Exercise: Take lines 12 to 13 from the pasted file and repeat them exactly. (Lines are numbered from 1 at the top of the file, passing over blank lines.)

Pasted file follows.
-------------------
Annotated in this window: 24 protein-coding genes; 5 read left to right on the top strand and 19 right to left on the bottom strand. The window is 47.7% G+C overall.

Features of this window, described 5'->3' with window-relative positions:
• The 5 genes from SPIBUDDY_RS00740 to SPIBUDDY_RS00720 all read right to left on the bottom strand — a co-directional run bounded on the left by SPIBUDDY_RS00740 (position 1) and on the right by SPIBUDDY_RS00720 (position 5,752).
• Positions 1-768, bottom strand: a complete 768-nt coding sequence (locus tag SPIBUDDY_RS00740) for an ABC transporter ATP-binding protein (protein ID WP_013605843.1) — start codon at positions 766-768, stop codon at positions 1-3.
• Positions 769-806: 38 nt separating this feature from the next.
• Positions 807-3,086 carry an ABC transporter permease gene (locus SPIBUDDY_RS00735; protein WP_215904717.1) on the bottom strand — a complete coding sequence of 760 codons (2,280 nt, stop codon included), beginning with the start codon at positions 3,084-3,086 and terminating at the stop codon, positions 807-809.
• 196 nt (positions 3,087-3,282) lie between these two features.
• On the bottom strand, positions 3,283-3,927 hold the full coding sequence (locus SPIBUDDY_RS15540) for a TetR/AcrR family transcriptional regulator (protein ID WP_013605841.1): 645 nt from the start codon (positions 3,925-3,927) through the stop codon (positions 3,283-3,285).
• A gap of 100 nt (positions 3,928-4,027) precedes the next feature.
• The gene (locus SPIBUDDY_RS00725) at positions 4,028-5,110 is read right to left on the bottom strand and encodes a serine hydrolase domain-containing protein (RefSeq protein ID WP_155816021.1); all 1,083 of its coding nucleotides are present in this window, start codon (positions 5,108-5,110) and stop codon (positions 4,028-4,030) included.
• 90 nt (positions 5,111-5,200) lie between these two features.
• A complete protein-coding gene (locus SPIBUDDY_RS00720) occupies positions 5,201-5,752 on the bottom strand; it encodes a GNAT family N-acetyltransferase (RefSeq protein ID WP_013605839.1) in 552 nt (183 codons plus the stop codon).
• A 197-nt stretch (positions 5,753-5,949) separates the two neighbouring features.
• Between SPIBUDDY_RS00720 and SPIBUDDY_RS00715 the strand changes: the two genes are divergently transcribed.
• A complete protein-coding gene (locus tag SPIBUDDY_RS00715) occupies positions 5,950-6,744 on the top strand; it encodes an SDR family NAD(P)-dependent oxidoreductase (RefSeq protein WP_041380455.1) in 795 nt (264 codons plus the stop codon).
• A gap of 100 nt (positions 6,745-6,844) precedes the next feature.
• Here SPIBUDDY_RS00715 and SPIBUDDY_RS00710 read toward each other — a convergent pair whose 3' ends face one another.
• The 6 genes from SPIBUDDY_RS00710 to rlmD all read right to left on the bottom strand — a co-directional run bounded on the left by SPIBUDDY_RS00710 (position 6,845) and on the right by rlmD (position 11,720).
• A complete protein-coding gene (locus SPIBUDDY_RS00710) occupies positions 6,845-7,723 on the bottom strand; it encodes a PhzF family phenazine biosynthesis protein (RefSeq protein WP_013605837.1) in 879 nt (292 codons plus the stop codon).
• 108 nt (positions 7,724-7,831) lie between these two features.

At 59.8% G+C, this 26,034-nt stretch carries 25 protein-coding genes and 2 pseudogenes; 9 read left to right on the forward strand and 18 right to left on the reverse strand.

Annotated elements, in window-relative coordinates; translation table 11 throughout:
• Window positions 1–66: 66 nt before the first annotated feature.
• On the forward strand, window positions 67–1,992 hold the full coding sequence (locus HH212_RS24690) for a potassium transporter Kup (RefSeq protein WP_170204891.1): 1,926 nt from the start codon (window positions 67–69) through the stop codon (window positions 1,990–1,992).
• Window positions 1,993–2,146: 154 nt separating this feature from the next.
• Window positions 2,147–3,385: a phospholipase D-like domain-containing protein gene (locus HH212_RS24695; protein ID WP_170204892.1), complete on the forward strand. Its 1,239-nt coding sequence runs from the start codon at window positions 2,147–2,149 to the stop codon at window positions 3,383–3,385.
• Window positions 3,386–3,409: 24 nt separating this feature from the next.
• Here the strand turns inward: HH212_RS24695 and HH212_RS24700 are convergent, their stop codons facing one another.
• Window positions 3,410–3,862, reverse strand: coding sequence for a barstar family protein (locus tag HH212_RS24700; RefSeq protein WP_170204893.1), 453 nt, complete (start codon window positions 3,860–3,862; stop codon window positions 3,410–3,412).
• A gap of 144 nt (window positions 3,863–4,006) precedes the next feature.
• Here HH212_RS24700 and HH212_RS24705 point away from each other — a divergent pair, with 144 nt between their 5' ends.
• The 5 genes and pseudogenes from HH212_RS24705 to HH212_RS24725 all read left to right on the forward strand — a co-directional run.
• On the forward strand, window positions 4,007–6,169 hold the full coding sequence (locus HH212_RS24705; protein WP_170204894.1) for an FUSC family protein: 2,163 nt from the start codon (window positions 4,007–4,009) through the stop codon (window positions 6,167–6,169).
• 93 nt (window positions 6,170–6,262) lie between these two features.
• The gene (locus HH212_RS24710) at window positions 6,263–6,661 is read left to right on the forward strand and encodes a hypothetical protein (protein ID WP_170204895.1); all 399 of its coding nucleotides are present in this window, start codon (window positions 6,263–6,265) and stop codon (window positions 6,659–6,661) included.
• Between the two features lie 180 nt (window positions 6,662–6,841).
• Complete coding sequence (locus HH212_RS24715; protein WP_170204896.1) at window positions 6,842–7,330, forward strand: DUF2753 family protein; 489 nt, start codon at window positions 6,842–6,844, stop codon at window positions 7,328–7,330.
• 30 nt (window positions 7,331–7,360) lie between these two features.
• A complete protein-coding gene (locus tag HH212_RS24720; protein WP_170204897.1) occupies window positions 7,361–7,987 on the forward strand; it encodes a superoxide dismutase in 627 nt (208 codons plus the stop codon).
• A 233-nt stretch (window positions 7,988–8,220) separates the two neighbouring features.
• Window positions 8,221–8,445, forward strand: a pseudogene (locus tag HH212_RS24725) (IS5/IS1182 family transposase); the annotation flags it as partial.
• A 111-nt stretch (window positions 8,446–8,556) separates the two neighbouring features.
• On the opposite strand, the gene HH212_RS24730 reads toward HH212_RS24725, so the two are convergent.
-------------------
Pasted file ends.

• A complete protein-coding gene (locus SPIBUDDY_RS00720) occupies positions 5,201-5,752 on the bottom strand; it encodes a GNAT family N-acetyltransferase (RefSeq protein ID WP_013605839.1) in 552 nt (183 codons plus the stop codon).
• A 197-nt stretch (positions 5,753-5,949) separates the two neighbouring features.